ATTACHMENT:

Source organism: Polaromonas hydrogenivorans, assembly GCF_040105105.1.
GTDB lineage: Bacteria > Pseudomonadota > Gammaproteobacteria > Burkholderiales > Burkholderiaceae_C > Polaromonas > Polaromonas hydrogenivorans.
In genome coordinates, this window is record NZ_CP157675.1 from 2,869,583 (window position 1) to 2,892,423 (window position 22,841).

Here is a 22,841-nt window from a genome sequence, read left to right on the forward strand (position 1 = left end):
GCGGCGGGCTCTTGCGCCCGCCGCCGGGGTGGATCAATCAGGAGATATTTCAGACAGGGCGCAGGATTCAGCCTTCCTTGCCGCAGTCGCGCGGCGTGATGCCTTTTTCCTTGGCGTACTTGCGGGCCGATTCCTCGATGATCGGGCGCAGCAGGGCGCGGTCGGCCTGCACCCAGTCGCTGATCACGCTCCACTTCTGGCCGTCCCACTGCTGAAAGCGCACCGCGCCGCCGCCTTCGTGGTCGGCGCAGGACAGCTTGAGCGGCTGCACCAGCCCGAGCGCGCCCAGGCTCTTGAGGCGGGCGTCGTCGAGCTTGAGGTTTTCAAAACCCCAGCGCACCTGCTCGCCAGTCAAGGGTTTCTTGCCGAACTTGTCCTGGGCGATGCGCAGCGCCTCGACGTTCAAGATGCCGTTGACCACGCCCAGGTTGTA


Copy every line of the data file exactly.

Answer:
Source organism: Polaromonas hydrogenivorans, assembly GCF_040105105.1.
GTDB lineage: Bacteria > Pseudomonadota > Gammaproteobacteria > Burkholderiales > Burkholderiaceae_C > Polaromonas > Polaromonas hydrogenivorans.
In genome coordinates, this window is record NZ_CP157675.1 from 2,869,583 (window position 1) to 2,892,423 (window position 22,841).

Here is a 22,841-nt window from a genome sequence, read left to right on the forward strand (position 1 = left end):
GCGGCGGGCTCTTGCGCCCGCCGCCGGGGTGGATCAATCAGGAGATATTTCAGACAGGGCGCAGGATTCAGCCTTCCTTGCCGCAGTCGCGCGGCGTGATGCCTTTTTCCTTGGCGTACTTGCGGGCCGATTCCTCGATGATCGGGCGCAGCAGGGCGCGGTCGGCCTGCACCCAGTCGCTGATCACGCTCCACTTCTGGCCGTCCCACTGCTGAAAGCGCACCGCGCCGCCGCCTTCGTGGTCGGCGCAGGACAGCTTGAGCGGCTGCACCAGCCCGAGCGCGCCCAGGCTCTTGAGGCGGGCGTCGTCGAGCTTGAGGTTTTCAAAACCCCAGCGCACCTGCTCGCCAGTCAAGGGTTTCTTGCCGAACTTGTCCTGGGCGATGCGCAGCGCCTCGACGTTCAAGATGCCGTTGACCACGCCCAGGTTGTA